Saturday, November 22, 2008

Toil and trouble

Xtina lent me Wicked. She warned me it was completely different from the play, which I've never seen, and that it was also a very dark tale.

It was actually fairly gripping and well-written; but as predicted, it was also really, really depressing. The nature of good and evil, the role of religion, political dissent (yeeaww), animal rights, and complications inherently wrapped up in sex are all at the heart of the "other side" of the story of Wizard of Oz. Wicked is the biography of the Wicked Witch of the West, and Maguire does a brilliant job of painting a portrait of Oz as a land of magic and mystery and barbarism and political intrigue. The reader sees green-skinned, outcast Elphaba the future Witch, born into a missionary family; raised in near isolation, she sees soldiers from the Emerald City pillage and plunder natural resources; off at university, she becomes a radical animal rights activist. It's a disturbing and violent biography.

I didn't expect religion to be so central to the storyline, but one of the main themes is Elphaba's struggle to fit her atheism into her own life's melding of free will and destiny: her minister father's proselytizing; the spiritual devotion of her deformed sister, the Wicked Witch of the East; the vanity of her college friend Glinda the sorceress; the comforting pagan beliefs of the rural folk; the magic she teaches herself; the struggle of animals to make humans understand their sentience.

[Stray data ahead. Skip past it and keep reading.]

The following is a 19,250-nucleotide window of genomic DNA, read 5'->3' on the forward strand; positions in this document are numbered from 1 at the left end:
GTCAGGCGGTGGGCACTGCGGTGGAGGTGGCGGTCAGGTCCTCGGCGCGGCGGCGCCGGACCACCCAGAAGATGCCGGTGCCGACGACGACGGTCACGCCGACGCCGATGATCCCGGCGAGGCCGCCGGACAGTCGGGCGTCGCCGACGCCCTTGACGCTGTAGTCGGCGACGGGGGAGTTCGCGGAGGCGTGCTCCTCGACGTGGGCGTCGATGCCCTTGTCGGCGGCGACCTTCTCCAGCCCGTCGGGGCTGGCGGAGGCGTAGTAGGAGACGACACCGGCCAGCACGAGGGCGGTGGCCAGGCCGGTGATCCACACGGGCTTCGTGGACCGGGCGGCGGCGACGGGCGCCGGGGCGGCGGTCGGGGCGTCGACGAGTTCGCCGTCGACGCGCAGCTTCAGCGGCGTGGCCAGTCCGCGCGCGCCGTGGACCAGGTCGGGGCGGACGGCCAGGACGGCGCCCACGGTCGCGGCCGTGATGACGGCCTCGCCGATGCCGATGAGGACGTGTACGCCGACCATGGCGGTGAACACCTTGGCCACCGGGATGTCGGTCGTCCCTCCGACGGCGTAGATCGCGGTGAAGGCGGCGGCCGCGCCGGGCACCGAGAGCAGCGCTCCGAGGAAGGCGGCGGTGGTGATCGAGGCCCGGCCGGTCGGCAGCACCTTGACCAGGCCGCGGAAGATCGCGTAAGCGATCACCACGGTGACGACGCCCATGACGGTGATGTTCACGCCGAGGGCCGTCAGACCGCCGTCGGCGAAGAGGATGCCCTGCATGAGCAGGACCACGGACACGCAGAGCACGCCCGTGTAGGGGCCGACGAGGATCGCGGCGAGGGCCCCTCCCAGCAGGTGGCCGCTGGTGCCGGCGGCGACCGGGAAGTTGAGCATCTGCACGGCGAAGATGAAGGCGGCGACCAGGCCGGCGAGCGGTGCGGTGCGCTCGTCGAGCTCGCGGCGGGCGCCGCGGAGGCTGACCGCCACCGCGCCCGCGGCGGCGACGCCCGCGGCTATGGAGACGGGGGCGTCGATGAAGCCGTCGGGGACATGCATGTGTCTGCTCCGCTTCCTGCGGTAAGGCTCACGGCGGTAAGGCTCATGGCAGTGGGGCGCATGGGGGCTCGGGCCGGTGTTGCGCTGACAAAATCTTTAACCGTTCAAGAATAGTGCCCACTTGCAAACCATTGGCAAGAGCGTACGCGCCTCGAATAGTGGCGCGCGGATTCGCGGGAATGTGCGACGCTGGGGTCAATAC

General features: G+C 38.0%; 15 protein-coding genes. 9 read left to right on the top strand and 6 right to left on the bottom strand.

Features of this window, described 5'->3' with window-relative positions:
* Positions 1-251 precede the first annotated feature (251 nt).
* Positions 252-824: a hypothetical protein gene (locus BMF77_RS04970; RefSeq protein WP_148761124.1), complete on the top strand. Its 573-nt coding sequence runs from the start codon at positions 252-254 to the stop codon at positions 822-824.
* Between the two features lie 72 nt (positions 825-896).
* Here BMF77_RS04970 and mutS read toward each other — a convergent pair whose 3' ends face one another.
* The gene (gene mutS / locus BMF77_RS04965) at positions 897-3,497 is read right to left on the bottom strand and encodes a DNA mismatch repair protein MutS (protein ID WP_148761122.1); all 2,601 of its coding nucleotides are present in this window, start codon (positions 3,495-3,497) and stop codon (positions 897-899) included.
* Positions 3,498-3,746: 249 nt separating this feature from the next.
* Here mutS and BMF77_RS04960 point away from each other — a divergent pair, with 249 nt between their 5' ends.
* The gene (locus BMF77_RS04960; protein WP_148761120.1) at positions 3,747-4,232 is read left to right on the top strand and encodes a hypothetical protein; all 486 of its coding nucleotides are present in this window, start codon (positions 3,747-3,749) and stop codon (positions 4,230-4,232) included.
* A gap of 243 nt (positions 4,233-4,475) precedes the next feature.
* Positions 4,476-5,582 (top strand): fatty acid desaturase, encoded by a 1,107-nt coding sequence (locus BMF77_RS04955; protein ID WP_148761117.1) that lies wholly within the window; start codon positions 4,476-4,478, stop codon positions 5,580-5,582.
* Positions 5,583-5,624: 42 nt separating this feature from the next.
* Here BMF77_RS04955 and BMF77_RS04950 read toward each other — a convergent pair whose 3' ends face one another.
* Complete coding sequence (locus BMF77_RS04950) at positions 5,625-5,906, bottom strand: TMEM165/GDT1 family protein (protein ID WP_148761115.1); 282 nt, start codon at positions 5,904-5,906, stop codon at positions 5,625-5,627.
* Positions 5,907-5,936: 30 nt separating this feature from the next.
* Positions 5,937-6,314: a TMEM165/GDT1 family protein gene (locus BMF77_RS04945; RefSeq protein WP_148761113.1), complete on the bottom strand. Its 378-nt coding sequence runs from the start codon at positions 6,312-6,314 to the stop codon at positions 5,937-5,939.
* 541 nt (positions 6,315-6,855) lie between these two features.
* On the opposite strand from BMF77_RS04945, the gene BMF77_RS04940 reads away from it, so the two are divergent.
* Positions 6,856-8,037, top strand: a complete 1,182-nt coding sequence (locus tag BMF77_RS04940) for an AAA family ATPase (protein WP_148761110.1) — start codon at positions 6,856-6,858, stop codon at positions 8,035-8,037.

"A person who doesn't believe in the Unnamed God, or anything else, can't believe in a soul.

If you could take the skewers of religion, those that riddle your frame, make you aware every time you move -- if you could withdraw the scimitars of religion from your mental and moral systems -- could you even stand? ... The history of peoples who have shucked off religion isn't an especially persuasive argument for living without it. Is religion itself -- that tired and ironic phrase -- the necessary evil?"
There's also a conversation in one scene, a discourse on the nature of evil -- is it the absence of morality, or its (therefore structured and explicable) opposite? Is it an act, or an idea? Or is it, as Elphaba says at one point, defined by the fact that it's secret and unknowable?

Theological implications aside, the story of Elphaba (like life, as Maguire probably intended) seemed incomplete. I was left wondering who murdered a few characters, if the revolution ever comes, if there's an afterlife in the land of Oz and magic, if justice prevails.

There's a sequel, but I'm not sure I have the heart to read it in a gray Seattle winter or a cold New England one.

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